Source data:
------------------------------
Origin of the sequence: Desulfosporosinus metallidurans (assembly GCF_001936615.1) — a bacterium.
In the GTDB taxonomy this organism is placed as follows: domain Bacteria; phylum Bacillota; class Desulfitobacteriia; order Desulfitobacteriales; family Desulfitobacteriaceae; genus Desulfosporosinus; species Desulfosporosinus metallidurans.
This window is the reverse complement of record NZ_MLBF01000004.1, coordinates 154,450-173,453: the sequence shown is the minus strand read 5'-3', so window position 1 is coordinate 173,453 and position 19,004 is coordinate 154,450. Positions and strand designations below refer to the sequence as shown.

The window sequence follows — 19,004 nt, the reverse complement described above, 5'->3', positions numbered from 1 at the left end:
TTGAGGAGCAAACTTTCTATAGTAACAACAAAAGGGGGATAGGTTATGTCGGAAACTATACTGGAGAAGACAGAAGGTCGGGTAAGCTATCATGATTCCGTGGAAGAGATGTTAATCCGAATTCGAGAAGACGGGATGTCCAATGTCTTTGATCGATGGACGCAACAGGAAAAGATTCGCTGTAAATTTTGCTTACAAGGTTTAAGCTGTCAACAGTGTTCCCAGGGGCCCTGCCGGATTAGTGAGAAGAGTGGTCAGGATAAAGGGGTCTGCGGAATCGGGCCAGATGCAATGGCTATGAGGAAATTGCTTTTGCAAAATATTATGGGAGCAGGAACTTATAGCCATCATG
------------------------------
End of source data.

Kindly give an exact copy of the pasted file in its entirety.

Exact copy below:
Origin of the sequence: Desulfosporosinus metallidurans (assembly GCF_001936615.1) — a bacterium.
In the GTDB taxonomy this organism is placed as follows: domain Bacteria; phylum Bacillota; class Desulfitobacteriia; order Desulfitobacteriales; family Desulfitobacteriaceae; genus Desulfosporosinus; species Desulfosporosinus metallidurans.
This window is the reverse complement of record NZ_MLBF01000004.1, coordinates 154,450-173,453: the sequence shown is the minus strand read 5'-3', so window position 1 is coordinate 173,453 and position 19,004 is coordinate 154,450. Positions and strand designations below refer to the sequence as shown.

The window sequence follows — 19,004 nt, the reverse complement described above, 5'->3', positions numbered from 1 at the left end:
TTGAGGAGCAAACTTTCTATAGTAACAACAAAAGGGGGATAGGTTATGTCGGAAACTATACTGGAGAAGACAGAAGGTCGGGTAAGCTATCATGATTCCGTGGAAGAGATGTTAATCCGAATTCGAGAAGACGGGATGTCCAATGTCTTTGATCGATGGACGCAACAGGAAAAGATTCGCTGTAAATTTTGCTTACAAGGTTTAAGCTGTCAACAGTGTTCCCAGGGGCCCTGCCGGATTAGTGAGAAGAGTGGTCAGGATAAAGGGGTCTGCGGAATCGGGCCAGATGCAATGGCTATGAGGAAATTGCTTTTGCAAAATATTATGGGAGCAGGAACTTATAGCCATCATG